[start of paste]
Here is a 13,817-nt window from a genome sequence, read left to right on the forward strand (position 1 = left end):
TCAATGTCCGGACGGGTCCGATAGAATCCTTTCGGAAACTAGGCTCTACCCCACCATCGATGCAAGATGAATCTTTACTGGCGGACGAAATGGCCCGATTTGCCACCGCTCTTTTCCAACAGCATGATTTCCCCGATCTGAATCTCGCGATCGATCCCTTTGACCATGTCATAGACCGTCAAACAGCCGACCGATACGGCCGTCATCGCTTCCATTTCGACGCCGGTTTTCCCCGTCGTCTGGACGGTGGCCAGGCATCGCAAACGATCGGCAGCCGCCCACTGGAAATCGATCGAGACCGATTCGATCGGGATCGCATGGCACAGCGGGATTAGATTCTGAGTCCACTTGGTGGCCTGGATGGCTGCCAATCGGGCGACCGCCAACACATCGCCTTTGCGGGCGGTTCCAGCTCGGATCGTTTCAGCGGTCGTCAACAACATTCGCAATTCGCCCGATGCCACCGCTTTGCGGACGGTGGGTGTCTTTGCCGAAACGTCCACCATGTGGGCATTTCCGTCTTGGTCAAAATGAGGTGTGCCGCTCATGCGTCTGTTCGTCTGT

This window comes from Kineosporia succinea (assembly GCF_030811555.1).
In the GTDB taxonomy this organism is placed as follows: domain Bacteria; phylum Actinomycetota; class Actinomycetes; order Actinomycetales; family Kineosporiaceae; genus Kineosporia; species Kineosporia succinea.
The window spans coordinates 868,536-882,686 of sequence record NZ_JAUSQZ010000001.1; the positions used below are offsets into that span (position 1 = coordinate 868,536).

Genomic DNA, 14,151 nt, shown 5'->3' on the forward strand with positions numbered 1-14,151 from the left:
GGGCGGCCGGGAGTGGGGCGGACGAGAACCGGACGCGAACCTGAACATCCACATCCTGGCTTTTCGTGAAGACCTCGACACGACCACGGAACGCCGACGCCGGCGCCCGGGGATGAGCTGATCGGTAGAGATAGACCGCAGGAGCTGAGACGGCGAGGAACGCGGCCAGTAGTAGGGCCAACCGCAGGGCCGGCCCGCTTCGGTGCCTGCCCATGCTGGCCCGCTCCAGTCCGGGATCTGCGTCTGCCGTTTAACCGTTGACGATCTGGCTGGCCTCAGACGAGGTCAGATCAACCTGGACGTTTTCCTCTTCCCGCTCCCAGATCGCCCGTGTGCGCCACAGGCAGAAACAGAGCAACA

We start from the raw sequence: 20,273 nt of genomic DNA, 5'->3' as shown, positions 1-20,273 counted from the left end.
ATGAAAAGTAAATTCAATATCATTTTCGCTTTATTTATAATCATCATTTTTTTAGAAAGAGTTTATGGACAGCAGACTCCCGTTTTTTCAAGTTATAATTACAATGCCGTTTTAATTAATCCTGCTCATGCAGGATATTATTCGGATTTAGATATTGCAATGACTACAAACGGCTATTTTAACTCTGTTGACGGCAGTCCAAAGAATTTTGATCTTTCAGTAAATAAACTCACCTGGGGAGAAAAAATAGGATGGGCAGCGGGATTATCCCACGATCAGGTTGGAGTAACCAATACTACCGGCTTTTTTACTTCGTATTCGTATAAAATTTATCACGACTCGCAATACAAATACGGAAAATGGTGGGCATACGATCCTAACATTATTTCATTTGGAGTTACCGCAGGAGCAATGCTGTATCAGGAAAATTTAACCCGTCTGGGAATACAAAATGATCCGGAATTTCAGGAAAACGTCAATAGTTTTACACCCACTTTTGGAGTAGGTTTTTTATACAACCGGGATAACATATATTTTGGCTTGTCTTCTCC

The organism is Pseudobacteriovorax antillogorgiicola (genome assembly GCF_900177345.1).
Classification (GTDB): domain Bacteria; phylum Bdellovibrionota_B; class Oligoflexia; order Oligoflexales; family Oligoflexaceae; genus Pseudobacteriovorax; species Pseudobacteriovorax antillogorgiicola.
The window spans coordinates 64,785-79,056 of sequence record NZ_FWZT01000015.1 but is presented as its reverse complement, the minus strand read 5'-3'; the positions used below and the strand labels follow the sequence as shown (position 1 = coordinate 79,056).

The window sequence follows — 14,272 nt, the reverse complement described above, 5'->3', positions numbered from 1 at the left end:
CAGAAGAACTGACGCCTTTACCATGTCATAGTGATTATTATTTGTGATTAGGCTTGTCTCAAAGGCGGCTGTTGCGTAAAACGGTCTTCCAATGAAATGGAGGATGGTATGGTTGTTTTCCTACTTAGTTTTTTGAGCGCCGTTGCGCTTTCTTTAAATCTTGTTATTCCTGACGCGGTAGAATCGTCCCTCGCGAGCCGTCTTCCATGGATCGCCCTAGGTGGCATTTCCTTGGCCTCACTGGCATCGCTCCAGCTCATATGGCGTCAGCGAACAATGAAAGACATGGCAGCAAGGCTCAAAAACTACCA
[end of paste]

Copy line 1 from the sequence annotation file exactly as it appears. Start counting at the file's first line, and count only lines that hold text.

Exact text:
Here is a 13,817-nt window from a genome sequence, read left to right on the forward strand (position 1 = left end):